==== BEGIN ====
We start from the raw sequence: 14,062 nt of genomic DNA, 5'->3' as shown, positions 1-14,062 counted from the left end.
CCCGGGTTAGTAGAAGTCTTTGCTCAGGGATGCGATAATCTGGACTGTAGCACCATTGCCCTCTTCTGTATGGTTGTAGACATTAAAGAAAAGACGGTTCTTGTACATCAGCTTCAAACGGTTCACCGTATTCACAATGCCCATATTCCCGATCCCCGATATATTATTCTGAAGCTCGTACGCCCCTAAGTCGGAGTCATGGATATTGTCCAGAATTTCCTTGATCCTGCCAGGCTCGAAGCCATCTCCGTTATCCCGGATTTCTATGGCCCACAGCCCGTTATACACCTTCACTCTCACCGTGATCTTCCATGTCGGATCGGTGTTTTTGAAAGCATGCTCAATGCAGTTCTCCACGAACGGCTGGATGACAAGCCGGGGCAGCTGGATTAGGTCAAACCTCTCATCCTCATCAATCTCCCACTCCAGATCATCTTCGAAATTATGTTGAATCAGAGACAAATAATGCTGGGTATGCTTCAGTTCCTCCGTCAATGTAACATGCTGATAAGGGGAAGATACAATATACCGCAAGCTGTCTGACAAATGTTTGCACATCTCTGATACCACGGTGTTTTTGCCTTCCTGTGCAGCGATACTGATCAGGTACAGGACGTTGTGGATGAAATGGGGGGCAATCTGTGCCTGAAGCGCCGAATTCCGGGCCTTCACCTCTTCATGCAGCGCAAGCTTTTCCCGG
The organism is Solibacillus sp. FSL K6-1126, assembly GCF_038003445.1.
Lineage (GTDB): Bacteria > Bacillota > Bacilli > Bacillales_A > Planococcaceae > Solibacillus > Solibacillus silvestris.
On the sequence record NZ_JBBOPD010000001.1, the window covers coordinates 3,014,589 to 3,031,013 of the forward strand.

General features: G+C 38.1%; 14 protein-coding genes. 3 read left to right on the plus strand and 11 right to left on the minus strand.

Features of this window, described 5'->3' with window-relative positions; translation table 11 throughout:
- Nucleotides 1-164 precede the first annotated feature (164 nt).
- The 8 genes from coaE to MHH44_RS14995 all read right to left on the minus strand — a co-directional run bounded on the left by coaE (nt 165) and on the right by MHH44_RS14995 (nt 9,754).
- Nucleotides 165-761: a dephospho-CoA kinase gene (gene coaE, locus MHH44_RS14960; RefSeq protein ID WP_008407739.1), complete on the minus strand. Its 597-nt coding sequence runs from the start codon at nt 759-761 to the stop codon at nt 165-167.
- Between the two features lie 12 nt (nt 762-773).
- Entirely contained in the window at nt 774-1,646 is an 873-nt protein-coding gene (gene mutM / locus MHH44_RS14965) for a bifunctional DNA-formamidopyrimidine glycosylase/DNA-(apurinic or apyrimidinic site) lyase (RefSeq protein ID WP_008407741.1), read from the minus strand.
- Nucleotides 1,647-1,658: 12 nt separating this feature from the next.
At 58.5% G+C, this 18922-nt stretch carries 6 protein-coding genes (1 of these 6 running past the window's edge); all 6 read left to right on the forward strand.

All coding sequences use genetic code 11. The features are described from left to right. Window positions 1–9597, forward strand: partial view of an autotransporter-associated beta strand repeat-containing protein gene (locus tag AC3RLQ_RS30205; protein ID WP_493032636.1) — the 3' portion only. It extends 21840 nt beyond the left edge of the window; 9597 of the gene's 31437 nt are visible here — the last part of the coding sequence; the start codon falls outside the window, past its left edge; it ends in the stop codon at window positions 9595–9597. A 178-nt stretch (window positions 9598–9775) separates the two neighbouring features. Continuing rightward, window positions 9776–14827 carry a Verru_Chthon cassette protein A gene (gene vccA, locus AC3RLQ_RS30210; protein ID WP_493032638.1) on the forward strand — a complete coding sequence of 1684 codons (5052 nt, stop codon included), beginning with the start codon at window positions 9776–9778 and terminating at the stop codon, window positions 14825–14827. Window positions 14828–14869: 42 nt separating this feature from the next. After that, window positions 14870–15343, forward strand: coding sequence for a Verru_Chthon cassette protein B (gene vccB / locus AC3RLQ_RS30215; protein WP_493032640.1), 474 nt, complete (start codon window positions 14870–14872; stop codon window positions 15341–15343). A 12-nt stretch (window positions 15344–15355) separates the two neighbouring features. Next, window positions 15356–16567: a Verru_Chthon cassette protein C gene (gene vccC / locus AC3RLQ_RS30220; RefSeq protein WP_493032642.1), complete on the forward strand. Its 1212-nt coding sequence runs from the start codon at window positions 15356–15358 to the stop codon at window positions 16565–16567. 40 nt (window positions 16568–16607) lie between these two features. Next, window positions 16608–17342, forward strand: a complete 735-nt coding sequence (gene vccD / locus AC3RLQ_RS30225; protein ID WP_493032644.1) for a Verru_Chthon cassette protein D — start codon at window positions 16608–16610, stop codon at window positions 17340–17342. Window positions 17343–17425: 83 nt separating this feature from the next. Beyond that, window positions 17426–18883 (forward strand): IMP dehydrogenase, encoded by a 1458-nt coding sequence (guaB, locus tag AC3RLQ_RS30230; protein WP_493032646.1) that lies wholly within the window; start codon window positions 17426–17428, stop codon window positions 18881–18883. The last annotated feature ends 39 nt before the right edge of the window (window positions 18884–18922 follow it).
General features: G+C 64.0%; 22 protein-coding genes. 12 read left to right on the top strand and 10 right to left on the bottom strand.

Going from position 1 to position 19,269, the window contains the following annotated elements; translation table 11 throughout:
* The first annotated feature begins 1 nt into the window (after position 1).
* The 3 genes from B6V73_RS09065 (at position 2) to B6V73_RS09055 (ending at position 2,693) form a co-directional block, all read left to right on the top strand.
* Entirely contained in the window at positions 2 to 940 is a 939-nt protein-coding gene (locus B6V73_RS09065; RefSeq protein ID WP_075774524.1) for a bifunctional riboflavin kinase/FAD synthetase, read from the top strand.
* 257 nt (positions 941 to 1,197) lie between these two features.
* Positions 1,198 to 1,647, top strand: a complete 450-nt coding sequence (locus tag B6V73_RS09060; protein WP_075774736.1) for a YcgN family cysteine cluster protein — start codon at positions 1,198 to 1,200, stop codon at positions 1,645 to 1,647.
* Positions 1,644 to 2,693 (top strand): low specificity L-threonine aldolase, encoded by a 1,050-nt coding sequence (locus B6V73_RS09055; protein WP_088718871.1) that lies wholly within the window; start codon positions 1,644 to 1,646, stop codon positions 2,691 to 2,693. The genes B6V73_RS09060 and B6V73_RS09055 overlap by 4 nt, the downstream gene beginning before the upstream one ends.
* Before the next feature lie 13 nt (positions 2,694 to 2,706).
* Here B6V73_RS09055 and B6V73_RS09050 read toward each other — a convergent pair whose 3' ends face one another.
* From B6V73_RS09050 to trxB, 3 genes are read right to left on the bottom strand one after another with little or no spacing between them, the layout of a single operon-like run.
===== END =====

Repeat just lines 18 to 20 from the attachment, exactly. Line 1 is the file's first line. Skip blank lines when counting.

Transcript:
* The first annotated feature begins 1 nt into the window (after position 1).
* The 3 genes from B6V73_RS09065 (at position 2) to B6V73_RS09055 (ending at position 2,693) form a co-directional block, all read left to right on the top strand.
* Entirely contained in the window at positions 2 to 940 is a 939-nt protein-coding gene (locus B6V73_RS09065; RefSeq protein ID WP_075774524.1) for a bifunctional riboflavin kinase/FAD synthetase, read from the top strand.